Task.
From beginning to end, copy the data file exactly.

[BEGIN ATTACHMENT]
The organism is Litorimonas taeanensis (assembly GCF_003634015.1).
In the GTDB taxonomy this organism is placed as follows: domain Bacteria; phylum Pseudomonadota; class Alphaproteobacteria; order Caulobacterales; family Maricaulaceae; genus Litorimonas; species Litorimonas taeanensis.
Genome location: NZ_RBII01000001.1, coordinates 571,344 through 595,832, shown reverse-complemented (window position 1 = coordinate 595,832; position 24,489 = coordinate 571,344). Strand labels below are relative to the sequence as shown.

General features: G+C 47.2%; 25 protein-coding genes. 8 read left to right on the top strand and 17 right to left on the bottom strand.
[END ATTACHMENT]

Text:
The organism is Litorimonas taeanensis (assembly GCF_003634015.1).
In the GTDB taxonomy this organism is placed as follows: domain Bacteria; phylum Pseudomonadota; class Alphaproteobacteria; order Caulobacterales; family Maricaulaceae; genus Litorimonas; species Litorimonas taeanensis.
Genome location: NZ_RBII01000001.1, coordinates 571,344 through 595,832, shown reverse-complemented (window position 1 = coordinate 595,832; position 24,489 = coordinate 571,344). Strand labels below are relative to the sequence as shown.

General features: G+C 47.2%; 25 protein-coding genes. 8 read left to right on the top strand and 17 right to left on the bottom strand.